Storm Frank: NI hit by floods, transport disruption and power cuts

A recovery truck rescues a car on the Moira Road, Co Antrim. Picture by Colm Lenaghan, Pacemaker 
Marie Louise McConville

EMERGENCY services rescued 18 people from their vehicles as strong winds and heavy rain brought by Storm Frank wreaked havoc across the north.

The Fire Service said call-outs spiked in the early hours of Wednesday with calls for assistance coming from Belfast, Randalstown, Warrenpoint, and Castlewellan.

Of 35 flood-related calls, 18 were from people who had to be rescued from their vehicles while others had to brought to safety from flooded properties.

Storm Frank also led to widespread travel disruption after heavy rain and winds of up to 80mph lashed many parts of Northern Ireland.

Emergency power teams worked into the early hours of Wednesday to restore power to about 20,000 homes and businesses after trees brought down power lines.

NIE said late on Wednesday that "almost 21,000 homes and businesses have had electricity supplies restored following the overnight gales which brought down trees, branches and other flying debris and causing damage to overhead electricity lines and poles. 

"All large groups of customers have now been restored and engineers are working through the remaining overnight faults which are affecting single homes or small numbers of homes.

"There are now estimated restoration times on these faults so customers should contact our customer helpline number for specific information on their property. NIE Networks will continue to monitor the weather forecasts over the coming days."

Some of the areas worst affected included Dromara, Castlewellan, Limavady, Portglenone, Cloughmills and Broughshane.

NIE said the worst damage to the power network happened in Fermanagh and between Limavady and Garvagh.

An emergency payment scheme for householders affected by flooding in recent days has been activated.

Environment minister Mark H Durkan urged anyone whose home had been damaged by flooding to contact their council "as soon as possible" so an "urgent inspection" could be carried out.

The heavy rains and winds also left many roads impassable.

The roads authority Transport NI said it had dealt with a total of 150 incidents overnight into Wednesday, mainly involving fallen trees.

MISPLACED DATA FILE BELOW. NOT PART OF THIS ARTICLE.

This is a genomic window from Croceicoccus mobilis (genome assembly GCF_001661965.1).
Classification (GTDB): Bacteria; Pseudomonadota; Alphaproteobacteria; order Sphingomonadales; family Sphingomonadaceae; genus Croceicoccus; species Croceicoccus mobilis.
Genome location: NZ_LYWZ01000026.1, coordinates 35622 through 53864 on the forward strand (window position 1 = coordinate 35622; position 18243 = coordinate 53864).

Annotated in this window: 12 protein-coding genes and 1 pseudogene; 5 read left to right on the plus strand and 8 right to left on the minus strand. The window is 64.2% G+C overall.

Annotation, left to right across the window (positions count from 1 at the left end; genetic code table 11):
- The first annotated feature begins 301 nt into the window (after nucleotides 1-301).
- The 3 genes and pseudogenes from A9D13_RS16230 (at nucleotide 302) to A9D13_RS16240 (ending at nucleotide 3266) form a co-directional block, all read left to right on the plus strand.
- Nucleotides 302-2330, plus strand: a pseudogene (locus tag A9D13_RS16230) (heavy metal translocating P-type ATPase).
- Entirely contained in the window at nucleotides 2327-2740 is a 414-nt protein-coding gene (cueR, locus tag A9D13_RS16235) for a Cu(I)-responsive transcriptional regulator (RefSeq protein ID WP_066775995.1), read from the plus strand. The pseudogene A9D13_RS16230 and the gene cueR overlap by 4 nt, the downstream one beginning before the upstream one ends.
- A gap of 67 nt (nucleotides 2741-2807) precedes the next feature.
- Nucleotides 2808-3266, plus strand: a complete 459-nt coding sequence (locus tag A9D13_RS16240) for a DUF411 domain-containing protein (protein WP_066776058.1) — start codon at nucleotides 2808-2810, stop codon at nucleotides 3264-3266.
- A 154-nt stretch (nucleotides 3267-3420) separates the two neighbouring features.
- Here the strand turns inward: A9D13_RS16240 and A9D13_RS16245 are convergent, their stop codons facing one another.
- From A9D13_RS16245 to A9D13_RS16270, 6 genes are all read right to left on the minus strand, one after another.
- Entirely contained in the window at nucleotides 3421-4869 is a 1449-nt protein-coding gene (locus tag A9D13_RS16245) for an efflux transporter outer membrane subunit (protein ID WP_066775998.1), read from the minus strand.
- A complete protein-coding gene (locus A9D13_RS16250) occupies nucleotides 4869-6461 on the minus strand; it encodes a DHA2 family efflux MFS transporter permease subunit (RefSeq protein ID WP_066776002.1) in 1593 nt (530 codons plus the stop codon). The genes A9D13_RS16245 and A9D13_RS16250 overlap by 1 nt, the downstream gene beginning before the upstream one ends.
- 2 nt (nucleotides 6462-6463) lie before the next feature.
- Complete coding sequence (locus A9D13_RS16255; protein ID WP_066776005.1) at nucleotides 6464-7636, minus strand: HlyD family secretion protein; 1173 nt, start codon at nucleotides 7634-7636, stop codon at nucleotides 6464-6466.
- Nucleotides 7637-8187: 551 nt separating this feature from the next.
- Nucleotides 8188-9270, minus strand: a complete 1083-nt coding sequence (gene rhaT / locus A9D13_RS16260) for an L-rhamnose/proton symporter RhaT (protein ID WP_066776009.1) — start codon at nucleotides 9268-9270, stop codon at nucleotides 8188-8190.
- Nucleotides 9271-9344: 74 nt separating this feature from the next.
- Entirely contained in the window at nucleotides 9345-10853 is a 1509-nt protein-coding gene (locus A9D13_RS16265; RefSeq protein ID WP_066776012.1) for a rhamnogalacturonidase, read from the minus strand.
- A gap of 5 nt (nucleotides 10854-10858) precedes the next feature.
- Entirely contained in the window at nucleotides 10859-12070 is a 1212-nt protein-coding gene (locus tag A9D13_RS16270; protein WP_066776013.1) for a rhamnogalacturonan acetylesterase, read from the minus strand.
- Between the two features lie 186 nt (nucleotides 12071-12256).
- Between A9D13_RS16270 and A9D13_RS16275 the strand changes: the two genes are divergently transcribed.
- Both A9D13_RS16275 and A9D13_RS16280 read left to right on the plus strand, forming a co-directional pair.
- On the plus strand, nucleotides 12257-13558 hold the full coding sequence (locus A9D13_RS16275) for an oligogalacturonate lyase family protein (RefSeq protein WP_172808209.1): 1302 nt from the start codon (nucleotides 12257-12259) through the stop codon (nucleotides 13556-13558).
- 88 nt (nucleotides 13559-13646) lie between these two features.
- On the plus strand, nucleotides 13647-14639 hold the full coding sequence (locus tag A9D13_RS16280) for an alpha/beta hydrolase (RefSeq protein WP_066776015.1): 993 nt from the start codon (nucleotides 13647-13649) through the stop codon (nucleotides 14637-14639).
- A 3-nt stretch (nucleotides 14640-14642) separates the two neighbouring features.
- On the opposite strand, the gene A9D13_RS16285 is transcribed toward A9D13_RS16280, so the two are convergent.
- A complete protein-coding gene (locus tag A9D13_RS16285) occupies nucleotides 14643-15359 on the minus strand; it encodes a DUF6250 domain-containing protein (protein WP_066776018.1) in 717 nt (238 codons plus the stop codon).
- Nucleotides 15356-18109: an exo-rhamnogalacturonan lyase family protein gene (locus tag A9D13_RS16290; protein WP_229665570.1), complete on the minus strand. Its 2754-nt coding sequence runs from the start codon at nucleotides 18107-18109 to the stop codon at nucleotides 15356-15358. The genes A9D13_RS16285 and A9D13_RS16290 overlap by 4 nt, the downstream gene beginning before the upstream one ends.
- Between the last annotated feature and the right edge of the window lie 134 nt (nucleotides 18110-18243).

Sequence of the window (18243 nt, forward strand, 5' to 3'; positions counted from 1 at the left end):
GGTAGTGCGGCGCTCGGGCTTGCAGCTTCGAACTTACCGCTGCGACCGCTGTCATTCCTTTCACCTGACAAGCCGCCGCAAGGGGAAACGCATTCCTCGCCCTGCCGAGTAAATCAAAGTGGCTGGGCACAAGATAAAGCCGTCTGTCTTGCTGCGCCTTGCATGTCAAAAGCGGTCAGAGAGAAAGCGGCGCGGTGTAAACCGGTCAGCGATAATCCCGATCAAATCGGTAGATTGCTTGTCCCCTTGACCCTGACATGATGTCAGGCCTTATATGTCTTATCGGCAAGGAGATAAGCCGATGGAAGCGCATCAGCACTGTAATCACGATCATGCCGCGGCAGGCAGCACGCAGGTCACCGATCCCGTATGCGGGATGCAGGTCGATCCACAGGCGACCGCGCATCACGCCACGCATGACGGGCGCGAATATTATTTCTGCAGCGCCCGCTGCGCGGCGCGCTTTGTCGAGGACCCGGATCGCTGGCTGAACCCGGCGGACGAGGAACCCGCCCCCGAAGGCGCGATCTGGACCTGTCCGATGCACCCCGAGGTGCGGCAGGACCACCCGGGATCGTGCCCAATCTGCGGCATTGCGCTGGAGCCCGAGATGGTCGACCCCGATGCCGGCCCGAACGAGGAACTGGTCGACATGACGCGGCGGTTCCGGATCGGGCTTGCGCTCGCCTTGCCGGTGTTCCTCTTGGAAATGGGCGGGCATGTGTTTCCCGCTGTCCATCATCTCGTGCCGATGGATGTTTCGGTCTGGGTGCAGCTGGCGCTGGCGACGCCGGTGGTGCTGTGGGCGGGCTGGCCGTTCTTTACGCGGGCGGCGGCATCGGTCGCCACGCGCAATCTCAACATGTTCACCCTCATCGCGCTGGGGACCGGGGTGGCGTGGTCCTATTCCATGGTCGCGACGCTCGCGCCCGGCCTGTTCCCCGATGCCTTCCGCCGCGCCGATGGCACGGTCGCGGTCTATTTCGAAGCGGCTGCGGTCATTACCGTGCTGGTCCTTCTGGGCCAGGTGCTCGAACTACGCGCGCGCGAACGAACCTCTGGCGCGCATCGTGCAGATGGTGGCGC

Flights at Belfast International Airport were also cancelled due to strong winds.

In part of Co Down, half a month's rainfall fell in just three hours.

According to the Department for Regional Development, the worst affected area was around Katesbridge in south Down.

On the outskirts of Belfast, the main entrance to Roselawn Cemetery was closed as a result of flooding with visitors being asked to use a temporary entrance on the Ballygowan Road.

In addition, Victoria Park in east Belfast was also closed due to the weather, with no access from either entrance or the Sam Thompson Bridge.

Meanwhile, the Northern Ireland Ambulance Service found its Purdysburn station at Knockbracken on the outskirts of Belfast affected by flooding.

Posting an image of the flood water on Facebook, a post read: "Thankfully damage to the interior has been limited to the first few feet at the entrance....We are hoping that blocked drains will be cleared soon to get us back to normal".

Elsewhere, there were a report of the roof being blown off a static caravan in Cushendall in Co Antrim.

Meanwhile, in the Republic, power crews were continuing to battle on Wednesday night to reconnect up to 13,000 householders and businesses who lost their electricity supply in areas including Cobh, Athlone and Maynooth.

There was severe flooding in Inistioge, Co Kilkenny with motorists being asked avoid the area. Local alerts were also in place highlighting the threat posed by rivers bursting their banks.

Many roads were impassable and some ferry sailings were disrupted.


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